IATE Term of the Week: Aquaculture

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Aquaculture

Have you ever heard of the term aquaculture? Aquaculture is defined as the harvesting and breeding of fish, algae, shellfish and organisms in general that live in water environments. Since the demand for seafood has rapidly increased over the last years, aquaculture (with the assistance of technology) has been used to produce food, restore the water habitat and rebuild populations of endangered species in the water.

Aquaculture in the EU

The EU aquaculture accounts for about 20% of fish and shellfish supply and employs about 70,000 workers. The sector consists of around 15,000 enterprises in coastal and rural areas.

The EU countries that are mainly engaged into aquaculture-producing are Ireland, Denmark, Bulgaria, Spain, France, Italy and Greece. More than 100 species are farmed through the aquaculture method. However, the EU aquaculture production is concentrated on species such as mussels, salmon, seabass, trout and oysters.

Aquaculture in the EU should be sustainable, a fact that is one of the main objectives of the fisheries policies. Aquaculture must comply with the requirements of the EU legislation and the national legislation of the country it takes place. The ultimate goal is that each procedure must respect both humans, animals and the environment. In fact, aquaculture production is recognized by the European Green Deal as a source of “low carbon” protein for food. In terms of environmental sustainability, the EU aquaculture is mainly related to the monitoring, assessment and limitation of the environmental impact of the aquaculture activities, issues related to the feeding of the species and the usage of veterinary medicine with zero or low impact on the environment.

The European Commission has adopted since 2013 a set of strategic guidelines for the sustainable development of the EU aquaculture, especially with the creation of the EUMOFA initiative. The European Market Observatory for fisheries and aquaculture (EUMOFA) is a market intelligence tool of the European Union that aims to increase market transparency in the sector, analyze the current situation and dynamics in fishery and support policy-making tactics in order to promote the growth for organic aquaculture. The latest EUMOFA report claims that the organic aquaculture production has increased by 60% between 2015 and 2020, while main developments include, among others, the significant increase in organic mussel and oyster production and slight decrease of salmon, trout, carp and seabass production.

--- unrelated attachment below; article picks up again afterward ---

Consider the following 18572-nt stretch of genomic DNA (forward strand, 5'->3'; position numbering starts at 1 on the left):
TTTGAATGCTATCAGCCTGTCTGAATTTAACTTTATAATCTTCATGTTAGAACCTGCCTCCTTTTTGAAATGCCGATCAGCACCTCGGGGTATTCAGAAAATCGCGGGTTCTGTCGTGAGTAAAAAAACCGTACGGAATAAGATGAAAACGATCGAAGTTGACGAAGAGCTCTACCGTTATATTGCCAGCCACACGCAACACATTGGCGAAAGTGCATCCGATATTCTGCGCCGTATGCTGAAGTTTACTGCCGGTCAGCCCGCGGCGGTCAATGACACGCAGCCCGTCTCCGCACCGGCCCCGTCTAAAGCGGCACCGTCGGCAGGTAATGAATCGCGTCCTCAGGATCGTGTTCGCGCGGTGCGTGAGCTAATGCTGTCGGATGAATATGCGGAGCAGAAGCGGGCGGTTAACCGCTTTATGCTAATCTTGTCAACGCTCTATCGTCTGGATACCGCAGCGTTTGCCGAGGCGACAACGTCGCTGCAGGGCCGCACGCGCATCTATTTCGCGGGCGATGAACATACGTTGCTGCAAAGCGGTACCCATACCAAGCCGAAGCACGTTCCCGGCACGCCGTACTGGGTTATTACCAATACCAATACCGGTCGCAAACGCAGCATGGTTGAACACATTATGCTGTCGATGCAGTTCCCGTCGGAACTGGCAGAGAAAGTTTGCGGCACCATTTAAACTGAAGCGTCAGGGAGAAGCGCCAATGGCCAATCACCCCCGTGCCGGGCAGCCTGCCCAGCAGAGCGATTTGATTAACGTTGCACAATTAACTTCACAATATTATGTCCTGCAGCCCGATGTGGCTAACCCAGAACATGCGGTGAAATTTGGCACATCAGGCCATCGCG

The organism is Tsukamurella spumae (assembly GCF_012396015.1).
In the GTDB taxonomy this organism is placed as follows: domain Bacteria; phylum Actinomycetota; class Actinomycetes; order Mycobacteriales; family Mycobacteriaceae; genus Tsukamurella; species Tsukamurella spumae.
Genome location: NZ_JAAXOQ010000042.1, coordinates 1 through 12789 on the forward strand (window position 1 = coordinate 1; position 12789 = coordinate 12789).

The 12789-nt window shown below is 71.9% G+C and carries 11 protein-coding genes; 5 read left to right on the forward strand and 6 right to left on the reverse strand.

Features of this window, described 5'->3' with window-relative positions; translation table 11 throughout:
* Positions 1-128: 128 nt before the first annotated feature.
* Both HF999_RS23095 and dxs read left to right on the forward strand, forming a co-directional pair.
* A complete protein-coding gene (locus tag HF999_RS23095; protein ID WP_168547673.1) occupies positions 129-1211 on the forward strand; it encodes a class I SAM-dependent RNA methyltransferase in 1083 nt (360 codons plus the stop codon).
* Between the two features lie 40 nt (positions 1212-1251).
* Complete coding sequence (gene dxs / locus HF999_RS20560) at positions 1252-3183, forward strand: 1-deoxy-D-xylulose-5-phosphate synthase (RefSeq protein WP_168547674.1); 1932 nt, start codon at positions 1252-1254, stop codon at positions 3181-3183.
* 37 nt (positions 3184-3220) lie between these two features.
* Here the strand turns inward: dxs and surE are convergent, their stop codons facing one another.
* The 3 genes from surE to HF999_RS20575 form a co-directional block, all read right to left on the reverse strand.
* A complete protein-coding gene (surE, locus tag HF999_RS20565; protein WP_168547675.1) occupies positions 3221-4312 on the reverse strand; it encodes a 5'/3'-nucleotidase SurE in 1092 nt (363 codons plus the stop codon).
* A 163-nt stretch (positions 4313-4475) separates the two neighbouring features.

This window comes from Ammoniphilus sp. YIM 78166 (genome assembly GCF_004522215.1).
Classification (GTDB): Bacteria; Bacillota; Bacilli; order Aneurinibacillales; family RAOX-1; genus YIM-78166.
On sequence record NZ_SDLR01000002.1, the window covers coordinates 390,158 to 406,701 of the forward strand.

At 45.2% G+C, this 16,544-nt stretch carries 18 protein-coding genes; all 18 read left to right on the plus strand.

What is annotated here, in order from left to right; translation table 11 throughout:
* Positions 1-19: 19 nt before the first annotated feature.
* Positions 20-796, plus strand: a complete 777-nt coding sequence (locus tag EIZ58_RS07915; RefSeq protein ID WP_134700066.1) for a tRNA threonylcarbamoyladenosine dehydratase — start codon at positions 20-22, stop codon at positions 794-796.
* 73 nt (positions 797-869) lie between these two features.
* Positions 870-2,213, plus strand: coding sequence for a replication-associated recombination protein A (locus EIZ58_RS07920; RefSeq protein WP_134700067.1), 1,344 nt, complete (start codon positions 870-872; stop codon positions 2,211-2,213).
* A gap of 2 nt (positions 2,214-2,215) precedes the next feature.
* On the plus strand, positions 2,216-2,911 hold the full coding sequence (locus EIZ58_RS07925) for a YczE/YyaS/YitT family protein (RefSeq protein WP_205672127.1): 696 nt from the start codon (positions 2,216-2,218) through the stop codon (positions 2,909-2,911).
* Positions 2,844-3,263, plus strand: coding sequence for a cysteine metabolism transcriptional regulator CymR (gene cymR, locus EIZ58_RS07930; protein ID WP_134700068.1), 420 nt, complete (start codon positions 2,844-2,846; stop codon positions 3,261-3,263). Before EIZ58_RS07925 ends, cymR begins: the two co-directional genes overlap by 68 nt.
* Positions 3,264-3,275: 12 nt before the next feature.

In addition, through the strategic guidelines for a more sustainable and competitive EU aquaculture 2021-2030, the Commission’s goal is to develop the aquaculture sector that aims to produce food with low environmental footprint, create various new job opportunities and increase knowledge, innovation and awareness for the sector in general in the future.  


References:

What is aquaculture?. 2022. What is aquaculture?. [ONLINE] Available at: https://oceanservice.noaa.gov/facts/aquaculture.html.  [Accessed 14 July 2022].

Oceans and fisheries. 2022. Overview of EU aquaculture (fish farming). [ONLINE] Available at: https://oceans-and-fisheries.ec.europa.eu/ocean/blue-economy/aquaculture/overview-eu-aquaculture-fish-farming_en.  [Accessed 14 July 2022].

Oceans and fisheries. 2022. EU organic aquaculture production: steep rise for organic shellfish, finfish struggles to keep up. [ONLINE] Available at: https://oceans-and-fisheries.ec.europa.eu/news/eu-organic-aquaculture-production-steep-rise-organic-shellfish-finfish-struggles-keep-2022-05-23_en.  [Accessed 14 July 2022].


Ioanna Mavridou

Written by Ioanna Mavridou

Ioanna holds a Bachelor’s degree in Translation from the Ionian University in Corfu and has also studied her Master’s in Communication at Gothenburg University in Sweden. A digital communications enthusiast, she has completed a professional Social Media & Digital Marketing certification. She speaks Greek, English, Swedish, German and Russian. She is a Communications Trainee at the Terminology Coordination Unit of the European Parliament.